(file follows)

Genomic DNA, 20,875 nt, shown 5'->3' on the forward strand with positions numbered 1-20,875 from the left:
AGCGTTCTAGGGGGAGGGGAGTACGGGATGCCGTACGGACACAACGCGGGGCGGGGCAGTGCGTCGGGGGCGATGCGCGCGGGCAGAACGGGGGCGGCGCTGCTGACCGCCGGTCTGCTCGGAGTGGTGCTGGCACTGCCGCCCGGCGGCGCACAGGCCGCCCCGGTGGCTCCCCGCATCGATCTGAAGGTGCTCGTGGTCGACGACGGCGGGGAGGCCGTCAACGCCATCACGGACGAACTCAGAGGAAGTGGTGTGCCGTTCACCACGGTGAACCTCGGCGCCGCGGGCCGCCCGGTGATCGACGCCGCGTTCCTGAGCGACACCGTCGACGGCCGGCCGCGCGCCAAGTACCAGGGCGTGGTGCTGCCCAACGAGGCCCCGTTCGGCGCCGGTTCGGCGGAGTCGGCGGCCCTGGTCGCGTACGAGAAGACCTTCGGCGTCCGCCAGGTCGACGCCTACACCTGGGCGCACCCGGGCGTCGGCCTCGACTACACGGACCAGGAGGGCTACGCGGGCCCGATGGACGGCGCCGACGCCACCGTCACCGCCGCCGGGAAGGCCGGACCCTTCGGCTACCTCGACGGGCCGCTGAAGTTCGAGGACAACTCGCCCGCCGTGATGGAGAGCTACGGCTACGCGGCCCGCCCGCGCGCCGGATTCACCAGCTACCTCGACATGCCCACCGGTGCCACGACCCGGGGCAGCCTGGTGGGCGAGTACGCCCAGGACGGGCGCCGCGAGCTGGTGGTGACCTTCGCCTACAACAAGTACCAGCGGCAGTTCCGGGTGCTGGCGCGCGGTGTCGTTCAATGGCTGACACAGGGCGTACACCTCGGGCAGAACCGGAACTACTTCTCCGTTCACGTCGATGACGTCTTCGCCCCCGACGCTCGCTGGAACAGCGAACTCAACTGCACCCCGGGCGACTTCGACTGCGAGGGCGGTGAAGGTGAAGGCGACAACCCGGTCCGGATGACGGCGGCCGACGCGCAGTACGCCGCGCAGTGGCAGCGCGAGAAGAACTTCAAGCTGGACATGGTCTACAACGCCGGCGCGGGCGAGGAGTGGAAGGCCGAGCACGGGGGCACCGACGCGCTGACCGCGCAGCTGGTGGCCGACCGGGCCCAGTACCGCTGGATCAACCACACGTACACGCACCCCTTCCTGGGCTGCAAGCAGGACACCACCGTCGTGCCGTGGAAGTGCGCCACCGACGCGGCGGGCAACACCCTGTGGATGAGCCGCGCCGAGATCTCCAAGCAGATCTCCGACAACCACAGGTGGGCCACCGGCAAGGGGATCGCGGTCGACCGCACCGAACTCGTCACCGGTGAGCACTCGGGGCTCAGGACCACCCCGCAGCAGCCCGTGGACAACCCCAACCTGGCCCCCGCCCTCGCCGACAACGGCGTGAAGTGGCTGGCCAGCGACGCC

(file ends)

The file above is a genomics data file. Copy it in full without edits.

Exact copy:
Genomic DNA, 20,875 nt, shown 5'->3' on the forward strand with positions numbered 1-20,875 from the left:
AGCGTTCTAGGGGGAGGGGAGTACGGGATGCCGTACGGACACAACGCGGGGCGGGGCAGTGCGTCGGGGGCGATGCGCGCGGGCAGAACGGGGGCGGCGCTGCTGACCGCCGGTCTGCTCGGAGTGGTGCTGGCACTGCCGCCCGGCGGCGCACAGGCCGCCCCGGTGGCTCCCCGCATCGATCTGAAGGTGCTCGTGGTCGACGACGGCGGGGAGGCCGTCAACGCCATCACGGACGAACTCAGAGGAAGTGGTGTGCCGTTCACCACGGTGAACCTCGGCGCCGCGGGCCGCCCGGTGATCGACGCCGCGTTCCTGAGCGACACCGTCGACGGCCGGCCGCGCGCCAAGTACCAGGGCGTGGTGCTGCCCAACGAGGCCCCGTTCGGCGCCGGTTCGGCGGAGTCGGCGGCCCTGGTCGCGTACGAGAAGACCTTCGGCGTCCGCCAGGTCGACGCCTACACCTGGGCGCACCCGGGCGTCGGCCTCGACTACACGGACCAGGAGGGCTACGCGGGCCCGATGGACGGCGCCGACGCCACCGTCACCGCCGCCGGGAAGGCCGGACCCTTCGGCTACCTCGACGGGCCGCTGAAGTTCGAGGACAACTCGCCCGCCGTGATGGAGAGCTACGGCTACGCGGCCCGCCCGCGCGCCGGATTCACCAGCTACCTCGACATGCCCACCGGTGCCACGACCCGGGGCAGCCTGGTGGGCGAGTACGCCCAGGACGGGCGCCGCGAGCTGGTGGTGACCTTCGCCTACAACAAGTACCAGCGGCAGTTCCGGGTGCTGGCGCGCGGTGTCGTTCAATGGCTGACACAGGGCGTACACCTCGGGCAGAACCGGAACTACTTCTCCGTTCACGTCGATGACGTCTTCGCCCCCGACGCTCGCTGGAACAGCGAACTCAACTGCACCCCGGGCGACTTCGACTGCGAGGGCGGTGAAGGTGAAGGCGACAACCCGGTCCGGATGACGGCGGCCGACGCGCAGTACGCCGCGCAGTGGCAGCGCGAGAAGAACTTCAAGCTGGACATGGTCTACAACGCCGGCGCGGGCGAGGAGTGGAAGGCCGAGCACGGGGGCACCGACGCGCTGACCGCGCAGCTGGTGGCCGACCGGGCCCAGTACCGCTGGATCAACCACACGTACACGCACCCCTTCCTGGGCTGCAAGCAGGACACCACCGTCGTGCCGTGGAAGTGCGCCACCGACGCGGCGGGCAACACCCTGTGGATGAGCCGCGCCGAGATCTCCAAGCAGATCTCCGACAACCACAGGTGGGCCACCGGCAAGGGGATCGCGGTCGACCGCACCGAACTCGTCACCGGTGAGCACTCGGGGCTCAGGACCACCCCGCAGCAGCCCGTGGACAACCCCAACCTGGCCCCCGCCCTCGCCGACAACGGCGTGAAGTGGCTGGCCAGCGACGCC